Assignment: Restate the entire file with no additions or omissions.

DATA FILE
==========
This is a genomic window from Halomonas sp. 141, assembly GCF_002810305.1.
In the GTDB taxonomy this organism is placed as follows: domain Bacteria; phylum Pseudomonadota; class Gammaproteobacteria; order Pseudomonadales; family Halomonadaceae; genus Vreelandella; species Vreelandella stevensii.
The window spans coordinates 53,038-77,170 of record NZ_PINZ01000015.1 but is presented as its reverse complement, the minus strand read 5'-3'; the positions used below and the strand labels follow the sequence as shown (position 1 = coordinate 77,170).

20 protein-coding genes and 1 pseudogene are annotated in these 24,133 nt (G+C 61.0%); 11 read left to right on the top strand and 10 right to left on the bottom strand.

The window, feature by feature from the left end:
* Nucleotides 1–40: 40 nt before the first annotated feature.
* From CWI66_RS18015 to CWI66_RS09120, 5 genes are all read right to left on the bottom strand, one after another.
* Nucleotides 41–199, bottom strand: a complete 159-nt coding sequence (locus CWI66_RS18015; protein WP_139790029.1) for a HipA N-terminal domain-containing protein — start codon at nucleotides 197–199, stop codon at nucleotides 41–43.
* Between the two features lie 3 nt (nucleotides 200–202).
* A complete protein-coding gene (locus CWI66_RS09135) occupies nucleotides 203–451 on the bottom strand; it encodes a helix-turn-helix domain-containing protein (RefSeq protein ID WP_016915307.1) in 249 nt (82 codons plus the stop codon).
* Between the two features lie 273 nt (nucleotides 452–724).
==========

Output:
This is a genomic window from Halomonas sp. 141, assembly GCF_002810305.1.
In the GTDB taxonomy this organism is placed as follows: domain Bacteria; phylum Pseudomonadota; class Gammaproteobacteria; order Pseudomonadales; family Halomonadaceae; genus Vreelandella; species Vreelandella stevensii.
The window spans coordinates 53,038-77,170 of record NZ_PINZ01000015.1 but is presented as its reverse complement, the minus strand read 5'-3'; the positions used below and the strand labels follow the sequence as shown (position 1 = coordinate 77,170).

20 protein-coding genes and 1 pseudogene are annotated in these 24,133 nt (G+C 61.0%); 11 read left to right on the top strand and 10 right to left on the bottom strand.

The window, feature by feature from the left end:
* Nucleotides 1–40: 40 nt before the first annotated feature.
* From CWI66_RS18015 to CWI66_RS09120, 5 genes are all read right to left on the bottom strand, one after another.
* Nucleotides 41–199, bottom strand: a complete 159-nt coding sequence (locus CWI66_RS18015; protein WP_139790029.1) for a HipA N-terminal domain-containing protein — start codon at nucleotides 197–199, stop codon at nucleotides 41–43.
* Between the two features lie 3 nt (nucleotides 200–202).
* A complete protein-coding gene (locus CWI66_RS09135) occupies nucleotides 203–451 on the bottom strand; it encodes a helix-turn-helix domain-containing protein (RefSeq protein ID WP_016915307.1) in 249 nt (82 codons plus the stop codon).
* Between the two features lie 273 nt (nucleotides 452–724).